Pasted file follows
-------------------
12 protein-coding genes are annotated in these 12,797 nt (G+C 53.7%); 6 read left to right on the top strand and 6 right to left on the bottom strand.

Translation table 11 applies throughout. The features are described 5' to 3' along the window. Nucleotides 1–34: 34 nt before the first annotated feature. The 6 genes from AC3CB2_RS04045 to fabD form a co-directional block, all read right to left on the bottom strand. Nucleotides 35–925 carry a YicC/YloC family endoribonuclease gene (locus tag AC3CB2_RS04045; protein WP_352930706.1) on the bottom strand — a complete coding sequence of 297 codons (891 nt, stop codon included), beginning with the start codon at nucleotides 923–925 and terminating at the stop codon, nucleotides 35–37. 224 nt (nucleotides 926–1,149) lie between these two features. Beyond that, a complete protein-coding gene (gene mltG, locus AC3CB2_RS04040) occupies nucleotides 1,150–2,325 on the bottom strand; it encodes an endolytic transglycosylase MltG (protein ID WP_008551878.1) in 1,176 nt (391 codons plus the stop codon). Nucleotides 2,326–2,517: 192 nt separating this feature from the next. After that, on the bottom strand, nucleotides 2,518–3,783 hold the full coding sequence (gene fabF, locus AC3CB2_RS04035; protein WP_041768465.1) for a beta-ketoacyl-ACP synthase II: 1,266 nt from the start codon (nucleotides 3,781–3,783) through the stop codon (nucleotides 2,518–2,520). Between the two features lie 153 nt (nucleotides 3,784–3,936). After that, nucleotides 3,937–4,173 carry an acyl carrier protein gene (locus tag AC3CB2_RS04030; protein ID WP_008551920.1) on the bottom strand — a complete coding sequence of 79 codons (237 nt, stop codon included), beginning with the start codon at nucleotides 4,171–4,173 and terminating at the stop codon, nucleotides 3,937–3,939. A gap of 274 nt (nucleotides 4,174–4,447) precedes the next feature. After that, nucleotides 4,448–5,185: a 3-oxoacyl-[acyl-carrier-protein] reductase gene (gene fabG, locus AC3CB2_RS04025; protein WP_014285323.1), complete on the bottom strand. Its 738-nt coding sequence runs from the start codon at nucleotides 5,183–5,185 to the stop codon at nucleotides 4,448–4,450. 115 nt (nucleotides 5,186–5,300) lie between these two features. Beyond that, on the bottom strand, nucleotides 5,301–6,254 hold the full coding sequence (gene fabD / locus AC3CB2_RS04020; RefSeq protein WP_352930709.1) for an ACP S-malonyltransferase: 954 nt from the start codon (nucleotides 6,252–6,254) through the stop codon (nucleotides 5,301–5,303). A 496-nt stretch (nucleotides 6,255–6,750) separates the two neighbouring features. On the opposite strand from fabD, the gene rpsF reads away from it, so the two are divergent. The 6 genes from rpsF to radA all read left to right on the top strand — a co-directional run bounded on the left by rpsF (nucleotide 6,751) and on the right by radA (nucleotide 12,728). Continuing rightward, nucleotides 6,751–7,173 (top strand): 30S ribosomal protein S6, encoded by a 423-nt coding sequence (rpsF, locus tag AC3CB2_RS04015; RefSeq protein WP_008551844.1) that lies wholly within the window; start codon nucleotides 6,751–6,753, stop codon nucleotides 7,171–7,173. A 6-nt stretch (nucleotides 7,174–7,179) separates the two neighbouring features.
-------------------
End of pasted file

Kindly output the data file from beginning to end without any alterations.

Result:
12 protein-coding genes are annotated in these 12,797 nt (G+C 53.7%); 6 read left to right on the top strand and 6 right to left on the bottom strand.

Translation table 11 applies throughout. The features are described 5' to 3' along the window. Nucleotides 1–34: 34 nt before the first annotated feature. The 6 genes from AC3CB2_RS04045 to fabD form a co-directional block, all read right to left on the bottom strand. Nucleotides 35–925 carry a YicC/YloC family endoribonuclease gene (locus tag AC3CB2_RS04045; protein WP_352930706.1) on the bottom strand — a complete coding sequence of 297 codons (891 nt, stop codon included), beginning with the start codon at nucleotides 923–925 and terminating at the stop codon, nucleotides 35–37. 224 nt (nucleotides 926–1,149) lie between these two features. Beyond that, a complete protein-coding gene (gene mltG, locus AC3CB2_RS04040) occupies nucleotides 1,150–2,325 on the bottom strand; it encodes an endolytic transglycosylase MltG (protein ID WP_008551878.1) in 1,176 nt (391 codons plus the stop codon). Nucleotides 2,326–2,517: 192 nt separating this feature from the next. After that, on the bottom strand, nucleotides 2,518–3,783 hold the full coding sequence (gene fabF, locus AC3CB2_RS04035; protein WP_041768465.1) for a beta-ketoacyl-ACP synthase II: 1,266 nt from the start codon (nucleotides 3,781–3,783) through the stop codon (nucleotides 2,518–2,520). Between the two features lie 153 nt (nucleotides 3,784–3,936). After that, nucleotides 3,937–4,173 carry an acyl carrier protein gene (locus tag AC3CB2_RS04030; protein ID WP_008551920.1) on the bottom strand — a complete coding sequence of 79 codons (237 nt, stop codon included), beginning with the start codon at nucleotides 4,171–4,173 and terminating at the stop codon, nucleotides 3,937–3,939. A gap of 274 nt (nucleotides 4,174–4,447) precedes the next feature. After that, nucleotides 4,448–5,185: a 3-oxoacyl-[acyl-carrier-protein] reductase gene (gene fabG, locus AC3CB2_RS04025; protein WP_014285323.1), complete on the bottom strand. Its 738-nt coding sequence runs from the start codon at nucleotides 5,183–5,185 to the stop codon at nucleotides 4,448–4,450. 115 nt (nucleotides 5,186–5,300) lie between these two features. Beyond that, on the bottom strand, nucleotides 5,301–6,254 hold the full coding sequence (gene fabD / locus AC3CB2_RS04020; RefSeq protein WP_352930709.1) for an ACP S-malonyltransferase: 954 nt from the start codon (nucleotides 6,252–6,254) through the stop codon (nucleotides 5,301–5,303). A 496-nt stretch (nucleotides 6,255–6,750) separates the two neighbouring features. On the opposite strand from fabD, the gene rpsF reads away from it, so the two are divergent. The 6 genes from rpsF to radA all read left to right on the top strand — a co-directional run bounded on the left by rpsF (nucleotide 6,751) and on the right by radA (nucleotide 12,728). Continuing rightward, nucleotides 6,751–7,173 (top strand): 30S ribosomal protein S6, encoded by a 423-nt coding sequence (rpsF, locus tag AC3CB2_RS04015; RefSeq protein WP_008551844.1) that lies wholly within the window; start codon nucleotides 6,751–6,753, stop codon nucleotides 7,171–7,173. A 6-nt stretch (nucleotides 7,174–7,179) separates the two neighbouring features.